In the spring of 2014 we initiated what was to be the first year of a three year project evaluating starter fertilizers for soybean production in the southern Great Plains. The first and second year was and is being funded by the Oklahoma Soybean Board.
Year one was a bit experimental in that with so many products on the market we needed some initial work to help focus the direction for years two and three. I also added a treatment which I knew would have significant negative impact, for extension reasons. Keep in mind two locations in a single year does not make an experiment nor provide enough information to draw a definite conclusion. It is however enough to learn some lessons from and for us to plan for our 2015 trials.
The 2014 trial consisted of 12 treatments, Figure 1 and Figure 2. In these treatments I wanted to see the impact of a standard practice, see if a specific nutrient may be more so beneficial, and evaluate a few popular products. The spring of 2014 started out dry so at one of our two locations we pre-watered. This was done by hauling water to the Lake Carl Blackwell (LCB) 1000 gallons at a time and pumping through sprinklers. The other site, Perkins, we delayed planting until we had moisture.
The two locations were also selected due to differences in soil fertility. The LCB site is has good soil fertility, with exception of phosphorus (P), and the Perkins site pH was an issue. I would have expected a benefit from adding P at both of these locations. Figure 4 shows the soil test results.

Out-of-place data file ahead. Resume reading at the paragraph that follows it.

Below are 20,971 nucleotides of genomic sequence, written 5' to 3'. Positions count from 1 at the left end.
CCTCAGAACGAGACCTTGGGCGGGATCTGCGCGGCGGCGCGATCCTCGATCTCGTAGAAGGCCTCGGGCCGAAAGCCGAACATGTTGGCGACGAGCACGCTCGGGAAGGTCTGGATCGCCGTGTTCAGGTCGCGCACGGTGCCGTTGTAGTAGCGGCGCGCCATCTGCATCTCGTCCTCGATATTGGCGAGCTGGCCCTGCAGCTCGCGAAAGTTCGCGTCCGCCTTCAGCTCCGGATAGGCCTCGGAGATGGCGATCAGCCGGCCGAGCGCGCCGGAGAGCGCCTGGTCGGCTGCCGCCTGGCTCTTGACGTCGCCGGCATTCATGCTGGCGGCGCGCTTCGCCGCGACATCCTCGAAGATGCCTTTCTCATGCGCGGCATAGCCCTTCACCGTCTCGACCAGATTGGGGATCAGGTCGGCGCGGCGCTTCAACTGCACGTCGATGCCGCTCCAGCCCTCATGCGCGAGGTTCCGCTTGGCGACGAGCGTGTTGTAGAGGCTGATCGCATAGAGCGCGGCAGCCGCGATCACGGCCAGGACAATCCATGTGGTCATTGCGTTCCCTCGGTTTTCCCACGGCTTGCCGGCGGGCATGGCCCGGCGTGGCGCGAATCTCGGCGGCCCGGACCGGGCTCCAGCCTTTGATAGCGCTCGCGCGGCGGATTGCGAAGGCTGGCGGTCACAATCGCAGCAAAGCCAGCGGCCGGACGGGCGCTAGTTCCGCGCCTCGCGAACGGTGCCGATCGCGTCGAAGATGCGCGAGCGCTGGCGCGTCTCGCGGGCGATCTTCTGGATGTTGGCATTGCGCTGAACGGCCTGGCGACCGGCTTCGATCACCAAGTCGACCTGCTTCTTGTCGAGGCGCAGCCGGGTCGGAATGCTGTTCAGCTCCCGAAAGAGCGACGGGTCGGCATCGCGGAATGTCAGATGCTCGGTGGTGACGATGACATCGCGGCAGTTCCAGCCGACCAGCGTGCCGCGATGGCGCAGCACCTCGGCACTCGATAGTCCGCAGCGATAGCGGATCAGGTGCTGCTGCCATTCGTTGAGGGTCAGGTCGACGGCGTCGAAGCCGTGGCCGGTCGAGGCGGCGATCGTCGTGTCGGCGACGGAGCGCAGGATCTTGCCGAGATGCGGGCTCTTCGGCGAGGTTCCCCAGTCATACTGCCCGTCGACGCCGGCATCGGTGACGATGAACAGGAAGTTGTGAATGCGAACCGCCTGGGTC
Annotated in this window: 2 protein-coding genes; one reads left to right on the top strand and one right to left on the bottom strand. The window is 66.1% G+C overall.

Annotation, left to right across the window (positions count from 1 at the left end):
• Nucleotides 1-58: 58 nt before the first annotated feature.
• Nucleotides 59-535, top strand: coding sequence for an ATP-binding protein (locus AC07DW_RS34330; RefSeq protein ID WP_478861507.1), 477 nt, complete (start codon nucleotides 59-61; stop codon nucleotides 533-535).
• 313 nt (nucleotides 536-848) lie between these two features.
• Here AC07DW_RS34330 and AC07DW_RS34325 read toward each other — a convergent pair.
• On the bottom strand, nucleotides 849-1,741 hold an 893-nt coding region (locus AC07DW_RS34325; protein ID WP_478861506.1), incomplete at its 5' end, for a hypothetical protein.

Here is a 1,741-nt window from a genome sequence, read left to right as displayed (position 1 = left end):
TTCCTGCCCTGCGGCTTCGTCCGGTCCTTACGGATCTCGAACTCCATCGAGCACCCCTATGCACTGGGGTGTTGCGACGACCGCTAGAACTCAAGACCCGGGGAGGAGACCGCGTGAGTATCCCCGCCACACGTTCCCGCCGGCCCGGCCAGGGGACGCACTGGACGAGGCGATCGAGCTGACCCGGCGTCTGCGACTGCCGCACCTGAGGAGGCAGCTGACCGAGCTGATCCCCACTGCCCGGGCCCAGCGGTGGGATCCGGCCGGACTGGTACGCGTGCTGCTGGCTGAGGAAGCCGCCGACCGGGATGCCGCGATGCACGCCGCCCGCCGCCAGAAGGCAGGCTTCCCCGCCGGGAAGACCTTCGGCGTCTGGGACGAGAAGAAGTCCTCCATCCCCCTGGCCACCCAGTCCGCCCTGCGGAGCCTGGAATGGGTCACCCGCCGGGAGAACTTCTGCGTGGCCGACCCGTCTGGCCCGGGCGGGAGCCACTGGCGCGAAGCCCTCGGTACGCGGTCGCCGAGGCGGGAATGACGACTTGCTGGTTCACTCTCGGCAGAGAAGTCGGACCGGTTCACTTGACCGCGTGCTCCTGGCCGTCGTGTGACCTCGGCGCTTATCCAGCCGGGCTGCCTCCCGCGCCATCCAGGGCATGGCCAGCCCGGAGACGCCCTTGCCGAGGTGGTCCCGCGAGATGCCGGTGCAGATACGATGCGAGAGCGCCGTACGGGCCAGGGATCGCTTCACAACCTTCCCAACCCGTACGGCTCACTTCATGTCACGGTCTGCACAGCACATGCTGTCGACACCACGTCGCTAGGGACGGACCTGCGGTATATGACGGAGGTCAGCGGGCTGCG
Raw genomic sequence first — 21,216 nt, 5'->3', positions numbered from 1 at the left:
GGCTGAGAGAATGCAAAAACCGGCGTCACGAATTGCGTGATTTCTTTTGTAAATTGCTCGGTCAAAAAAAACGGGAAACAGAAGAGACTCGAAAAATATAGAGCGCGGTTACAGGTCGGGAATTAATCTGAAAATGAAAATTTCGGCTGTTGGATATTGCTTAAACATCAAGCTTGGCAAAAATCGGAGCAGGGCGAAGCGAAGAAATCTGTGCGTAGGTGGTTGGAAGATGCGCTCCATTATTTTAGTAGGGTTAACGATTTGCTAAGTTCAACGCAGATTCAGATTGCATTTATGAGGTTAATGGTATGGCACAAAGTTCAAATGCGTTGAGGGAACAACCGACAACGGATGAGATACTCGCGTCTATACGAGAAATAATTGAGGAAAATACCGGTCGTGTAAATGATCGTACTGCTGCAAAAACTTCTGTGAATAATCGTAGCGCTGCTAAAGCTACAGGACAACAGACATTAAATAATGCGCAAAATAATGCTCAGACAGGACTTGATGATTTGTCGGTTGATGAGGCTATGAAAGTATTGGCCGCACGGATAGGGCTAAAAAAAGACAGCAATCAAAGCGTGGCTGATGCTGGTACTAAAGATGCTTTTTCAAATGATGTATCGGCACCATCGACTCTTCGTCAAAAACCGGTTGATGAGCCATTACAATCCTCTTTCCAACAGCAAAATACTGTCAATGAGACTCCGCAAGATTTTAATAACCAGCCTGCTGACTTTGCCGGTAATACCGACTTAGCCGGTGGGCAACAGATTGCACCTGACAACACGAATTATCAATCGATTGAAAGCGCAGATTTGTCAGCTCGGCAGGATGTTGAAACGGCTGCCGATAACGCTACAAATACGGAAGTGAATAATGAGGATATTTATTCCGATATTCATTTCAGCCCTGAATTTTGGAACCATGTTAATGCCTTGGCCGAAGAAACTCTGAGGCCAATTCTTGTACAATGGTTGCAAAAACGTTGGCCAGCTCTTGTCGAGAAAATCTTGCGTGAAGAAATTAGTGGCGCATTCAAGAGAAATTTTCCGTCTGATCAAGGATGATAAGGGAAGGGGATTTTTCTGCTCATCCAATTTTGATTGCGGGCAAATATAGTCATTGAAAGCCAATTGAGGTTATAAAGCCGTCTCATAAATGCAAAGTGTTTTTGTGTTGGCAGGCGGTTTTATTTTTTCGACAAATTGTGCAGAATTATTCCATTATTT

At LCB as expected some of the treatments (Thio-Sul) reduced stand, some unexpectedly reduced stand (Fe) and others had less impact on stand (APP 5.0) than expected. The growth at LCB was tremendous, the 30 in rows covered over very quickly and the majority of the treatments hit me waist high by early August (I am 6’0”). Many of the treatments showed greater growth than check. But when it comes down to it, grain pays and green does not. Statistically there were no treatments that out preformed the un-treated check, however the K-Leaf and 9-18-9 did make 3 and 2 bpa more than the check respectively. What I am hypothesizing at this site is that the added nutrients, especially those with high P levels, significantly increased vegetative grown and these big plants were delayed into going reproductive and they started setting pods later in much hotter weather. While riding in the combine I could see that the plots with compact plants with clearly defined rows out yielded those were the vines had crossed over and we harvested through more of a solid mat of mature plants. A hot August is not uncommon and I am curious on whether this trend repeats itself. If it does this may direct us into research evaluating ways to force/promote the reproductive stage to start in these big plants. Even if we can force flowering to start earlier, it’s unknown whether yields will increase or not.